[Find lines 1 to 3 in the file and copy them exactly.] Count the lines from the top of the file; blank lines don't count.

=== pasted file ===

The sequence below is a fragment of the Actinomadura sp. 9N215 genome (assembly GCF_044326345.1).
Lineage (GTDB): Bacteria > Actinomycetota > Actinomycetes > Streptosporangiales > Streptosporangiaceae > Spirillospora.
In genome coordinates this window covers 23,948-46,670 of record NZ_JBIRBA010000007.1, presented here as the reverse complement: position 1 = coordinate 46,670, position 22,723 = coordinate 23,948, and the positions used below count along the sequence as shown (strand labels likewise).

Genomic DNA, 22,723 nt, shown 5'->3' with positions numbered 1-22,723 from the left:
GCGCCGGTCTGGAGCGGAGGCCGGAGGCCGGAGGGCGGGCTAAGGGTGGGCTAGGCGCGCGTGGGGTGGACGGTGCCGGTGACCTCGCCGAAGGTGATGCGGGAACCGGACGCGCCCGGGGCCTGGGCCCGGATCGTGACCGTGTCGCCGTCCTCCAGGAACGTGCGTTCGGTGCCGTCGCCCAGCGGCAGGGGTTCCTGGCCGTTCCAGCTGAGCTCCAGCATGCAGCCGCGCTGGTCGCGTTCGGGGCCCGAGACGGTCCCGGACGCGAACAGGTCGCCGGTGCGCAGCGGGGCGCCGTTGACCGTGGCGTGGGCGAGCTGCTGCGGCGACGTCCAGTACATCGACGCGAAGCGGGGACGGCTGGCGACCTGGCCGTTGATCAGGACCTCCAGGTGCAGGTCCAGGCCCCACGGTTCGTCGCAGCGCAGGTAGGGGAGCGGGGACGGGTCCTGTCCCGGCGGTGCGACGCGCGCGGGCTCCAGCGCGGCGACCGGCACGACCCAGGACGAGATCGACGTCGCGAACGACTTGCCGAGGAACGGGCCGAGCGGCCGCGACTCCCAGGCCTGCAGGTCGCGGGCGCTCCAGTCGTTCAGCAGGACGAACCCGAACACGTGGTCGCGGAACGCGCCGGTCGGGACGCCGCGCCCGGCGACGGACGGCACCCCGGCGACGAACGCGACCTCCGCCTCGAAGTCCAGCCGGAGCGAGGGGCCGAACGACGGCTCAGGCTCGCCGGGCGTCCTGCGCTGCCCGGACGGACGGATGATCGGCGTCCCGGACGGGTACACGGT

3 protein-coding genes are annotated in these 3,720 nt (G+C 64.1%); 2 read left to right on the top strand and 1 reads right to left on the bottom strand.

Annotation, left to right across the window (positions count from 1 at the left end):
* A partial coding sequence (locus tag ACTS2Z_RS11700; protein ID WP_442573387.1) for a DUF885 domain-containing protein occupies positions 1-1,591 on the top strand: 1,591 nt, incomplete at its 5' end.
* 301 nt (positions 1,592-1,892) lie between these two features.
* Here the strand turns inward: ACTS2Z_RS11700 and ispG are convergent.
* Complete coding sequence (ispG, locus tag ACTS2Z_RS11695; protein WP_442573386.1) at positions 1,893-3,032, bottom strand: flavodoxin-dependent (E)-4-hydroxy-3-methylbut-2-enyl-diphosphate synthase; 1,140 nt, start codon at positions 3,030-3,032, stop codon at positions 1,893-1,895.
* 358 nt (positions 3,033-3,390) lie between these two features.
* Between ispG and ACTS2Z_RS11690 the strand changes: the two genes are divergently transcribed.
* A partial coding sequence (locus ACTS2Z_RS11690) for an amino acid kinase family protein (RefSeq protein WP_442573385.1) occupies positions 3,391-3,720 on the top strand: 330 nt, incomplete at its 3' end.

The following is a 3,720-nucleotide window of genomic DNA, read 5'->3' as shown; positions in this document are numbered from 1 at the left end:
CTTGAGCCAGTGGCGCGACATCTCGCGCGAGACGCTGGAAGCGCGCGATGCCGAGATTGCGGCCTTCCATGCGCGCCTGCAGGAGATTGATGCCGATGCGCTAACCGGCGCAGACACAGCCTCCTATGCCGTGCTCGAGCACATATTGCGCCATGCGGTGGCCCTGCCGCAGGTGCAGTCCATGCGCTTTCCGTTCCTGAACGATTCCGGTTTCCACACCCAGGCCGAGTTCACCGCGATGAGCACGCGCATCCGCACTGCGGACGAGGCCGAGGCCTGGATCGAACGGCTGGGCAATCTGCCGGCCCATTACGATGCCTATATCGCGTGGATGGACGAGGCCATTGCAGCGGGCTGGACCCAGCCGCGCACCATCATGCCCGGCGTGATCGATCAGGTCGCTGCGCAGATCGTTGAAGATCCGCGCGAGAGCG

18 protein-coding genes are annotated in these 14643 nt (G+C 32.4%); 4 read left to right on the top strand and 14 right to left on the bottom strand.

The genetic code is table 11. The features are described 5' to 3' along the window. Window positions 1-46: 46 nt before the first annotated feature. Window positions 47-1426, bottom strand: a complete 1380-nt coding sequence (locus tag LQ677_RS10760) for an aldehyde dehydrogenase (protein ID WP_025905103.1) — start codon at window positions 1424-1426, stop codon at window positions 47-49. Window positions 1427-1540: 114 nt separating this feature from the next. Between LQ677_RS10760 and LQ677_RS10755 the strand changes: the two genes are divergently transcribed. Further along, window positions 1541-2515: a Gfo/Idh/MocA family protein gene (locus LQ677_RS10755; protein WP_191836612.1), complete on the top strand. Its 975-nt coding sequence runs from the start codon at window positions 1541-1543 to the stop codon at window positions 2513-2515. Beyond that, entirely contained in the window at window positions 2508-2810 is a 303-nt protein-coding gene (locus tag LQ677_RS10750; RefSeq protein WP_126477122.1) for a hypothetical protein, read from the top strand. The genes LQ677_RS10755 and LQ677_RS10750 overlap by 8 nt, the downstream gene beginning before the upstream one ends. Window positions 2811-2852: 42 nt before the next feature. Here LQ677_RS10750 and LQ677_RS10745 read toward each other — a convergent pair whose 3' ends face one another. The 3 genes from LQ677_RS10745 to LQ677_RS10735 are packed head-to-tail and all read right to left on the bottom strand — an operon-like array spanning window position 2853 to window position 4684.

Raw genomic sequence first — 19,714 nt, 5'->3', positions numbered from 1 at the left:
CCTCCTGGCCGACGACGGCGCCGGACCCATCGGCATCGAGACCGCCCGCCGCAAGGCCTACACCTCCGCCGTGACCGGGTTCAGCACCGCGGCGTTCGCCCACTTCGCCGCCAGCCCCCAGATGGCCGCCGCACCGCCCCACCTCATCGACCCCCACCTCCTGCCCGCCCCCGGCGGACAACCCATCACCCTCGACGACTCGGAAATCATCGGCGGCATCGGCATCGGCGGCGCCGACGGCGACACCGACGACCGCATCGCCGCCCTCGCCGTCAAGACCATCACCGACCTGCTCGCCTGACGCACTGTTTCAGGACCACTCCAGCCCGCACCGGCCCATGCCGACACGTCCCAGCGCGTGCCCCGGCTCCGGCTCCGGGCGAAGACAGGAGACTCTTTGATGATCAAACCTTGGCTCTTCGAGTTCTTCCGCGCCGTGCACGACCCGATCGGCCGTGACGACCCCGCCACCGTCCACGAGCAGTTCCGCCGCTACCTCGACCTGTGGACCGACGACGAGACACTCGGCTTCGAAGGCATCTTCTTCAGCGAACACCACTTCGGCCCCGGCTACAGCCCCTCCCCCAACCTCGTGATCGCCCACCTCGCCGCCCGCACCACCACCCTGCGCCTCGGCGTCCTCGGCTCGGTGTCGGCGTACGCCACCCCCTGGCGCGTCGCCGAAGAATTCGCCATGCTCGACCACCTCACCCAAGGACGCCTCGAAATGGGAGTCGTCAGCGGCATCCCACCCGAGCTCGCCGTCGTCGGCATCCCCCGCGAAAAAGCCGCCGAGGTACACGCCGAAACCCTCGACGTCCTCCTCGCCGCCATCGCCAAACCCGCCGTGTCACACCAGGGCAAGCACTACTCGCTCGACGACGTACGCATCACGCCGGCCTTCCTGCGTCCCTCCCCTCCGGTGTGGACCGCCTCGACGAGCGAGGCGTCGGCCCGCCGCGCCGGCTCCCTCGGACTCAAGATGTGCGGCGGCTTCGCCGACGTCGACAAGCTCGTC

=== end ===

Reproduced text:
The sequence below is a fragment of the Actinomadura sp. 9N215 genome (assembly GCF_044326345.1).
Lineage (GTDB): Bacteria > Actinomycetota > Actinomycetes > Streptosporangiales > Streptosporangiaceae > Spirillospora.
In genome coordinates this window covers 23,948-46,670 of record NZ_JBIRBA010000007.1, presented here as the reverse complement: position 1 = coordinate 46,670, position 22,723 = coordinate 23,948, and the positions used below count along the sequence as shown (strand labels likewise).